The way Radiant Dawn handles its acts is kind of interesting, because each act has a prologue and endgame (and Act 4 has a special 5-chapter endgame), so this is really just the end of this specific arc before we move on to a different story that will seem only tangentially related. Initially, at least; all of these different stories and characters will intersect throughout Act 3 and be combined in Act 4, so we’re not even remotely done with the Dawn Brigade or Daein after this chapter. We’re only setting them aside for a short time so that we can better understand all of the intersecting responsibilities and loyalties that will lead to a wider conflict later on.
Letting Jarod go was definitely a bad call on Micaiah’s part, because he murders that Begnion emissary from the last chapter and takes control of Daein Keep in Nevassa (the same place where Ike’s army fought Ena as a boss in Path of Radiance, though the upcoming stage will take place in a different part of it). After that, he begins attacking the city, launching catapults and “all but destroying the castle town.”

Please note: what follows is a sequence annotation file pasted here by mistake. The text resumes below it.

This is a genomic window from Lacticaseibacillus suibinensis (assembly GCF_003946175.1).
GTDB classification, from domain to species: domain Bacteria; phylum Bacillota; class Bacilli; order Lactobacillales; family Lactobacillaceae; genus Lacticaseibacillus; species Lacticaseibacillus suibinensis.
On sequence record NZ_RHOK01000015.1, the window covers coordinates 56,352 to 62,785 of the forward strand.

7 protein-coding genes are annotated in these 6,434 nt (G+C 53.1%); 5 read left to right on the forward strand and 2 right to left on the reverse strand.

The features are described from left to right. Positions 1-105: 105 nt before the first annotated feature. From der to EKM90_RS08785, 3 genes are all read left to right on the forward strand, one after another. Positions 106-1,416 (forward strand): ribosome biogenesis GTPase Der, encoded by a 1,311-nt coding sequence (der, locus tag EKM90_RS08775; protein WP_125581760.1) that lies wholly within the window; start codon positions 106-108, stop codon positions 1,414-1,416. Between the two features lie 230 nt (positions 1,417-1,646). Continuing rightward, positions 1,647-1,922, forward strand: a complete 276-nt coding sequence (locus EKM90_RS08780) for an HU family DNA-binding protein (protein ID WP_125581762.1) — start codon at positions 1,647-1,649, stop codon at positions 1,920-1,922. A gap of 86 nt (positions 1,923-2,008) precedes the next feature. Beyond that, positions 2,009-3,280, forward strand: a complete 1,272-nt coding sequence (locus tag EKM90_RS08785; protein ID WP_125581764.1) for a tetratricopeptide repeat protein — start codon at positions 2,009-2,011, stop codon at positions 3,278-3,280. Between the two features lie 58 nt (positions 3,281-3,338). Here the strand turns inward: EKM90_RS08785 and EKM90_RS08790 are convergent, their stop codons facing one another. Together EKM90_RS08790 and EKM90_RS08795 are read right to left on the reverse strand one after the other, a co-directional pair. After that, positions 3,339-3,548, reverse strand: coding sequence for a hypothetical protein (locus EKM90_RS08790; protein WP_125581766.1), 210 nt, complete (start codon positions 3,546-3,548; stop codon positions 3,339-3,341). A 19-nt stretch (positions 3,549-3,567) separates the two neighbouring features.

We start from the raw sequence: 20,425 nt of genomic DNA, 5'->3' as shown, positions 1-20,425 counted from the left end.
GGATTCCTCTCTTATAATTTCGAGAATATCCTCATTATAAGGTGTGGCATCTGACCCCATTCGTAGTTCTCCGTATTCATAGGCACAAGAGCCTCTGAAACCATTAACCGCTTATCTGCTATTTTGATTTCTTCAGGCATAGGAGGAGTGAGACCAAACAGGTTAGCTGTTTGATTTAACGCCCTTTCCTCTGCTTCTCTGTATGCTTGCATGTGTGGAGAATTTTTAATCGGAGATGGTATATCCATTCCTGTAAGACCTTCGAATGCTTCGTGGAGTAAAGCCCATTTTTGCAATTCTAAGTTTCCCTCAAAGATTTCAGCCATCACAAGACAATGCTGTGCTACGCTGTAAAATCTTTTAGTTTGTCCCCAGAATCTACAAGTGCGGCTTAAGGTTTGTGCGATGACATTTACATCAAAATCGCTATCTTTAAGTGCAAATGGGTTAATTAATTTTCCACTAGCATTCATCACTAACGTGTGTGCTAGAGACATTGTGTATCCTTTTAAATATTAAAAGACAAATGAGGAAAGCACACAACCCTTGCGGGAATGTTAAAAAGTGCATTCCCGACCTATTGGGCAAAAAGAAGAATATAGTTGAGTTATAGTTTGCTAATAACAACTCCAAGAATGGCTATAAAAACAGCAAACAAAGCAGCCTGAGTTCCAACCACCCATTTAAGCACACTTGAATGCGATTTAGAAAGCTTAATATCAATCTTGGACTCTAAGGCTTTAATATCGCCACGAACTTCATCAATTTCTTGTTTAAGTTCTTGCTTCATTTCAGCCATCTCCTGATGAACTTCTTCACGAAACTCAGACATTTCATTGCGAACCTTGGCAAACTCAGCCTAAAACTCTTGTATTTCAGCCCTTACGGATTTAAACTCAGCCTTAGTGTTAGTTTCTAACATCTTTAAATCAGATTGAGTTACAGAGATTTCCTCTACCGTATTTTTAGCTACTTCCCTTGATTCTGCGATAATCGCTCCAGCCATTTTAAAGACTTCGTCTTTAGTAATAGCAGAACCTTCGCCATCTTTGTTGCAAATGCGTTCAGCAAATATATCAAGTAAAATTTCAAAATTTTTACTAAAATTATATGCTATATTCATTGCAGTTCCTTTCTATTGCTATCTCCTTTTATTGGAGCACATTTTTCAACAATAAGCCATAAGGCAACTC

Micaiah’s instinct—especially given her deep love of Nevassa in particular—is to attack Daein Keep to stop the few remaining Begnion soldiers’ attack. However, Izuka disagrees, recognizing that waiting for the apostle’s people ensures the victory of the Daein Liberation Army. He also accuses Micaiah of stealing the spotlight, arguing that she might have a secret goal of ruling Daein herself rather than helping Pelleas obtain the crown. Pelleas rejects this immediately, though, arguing that he’s been an inadequate ruler and that this is something that needs to change.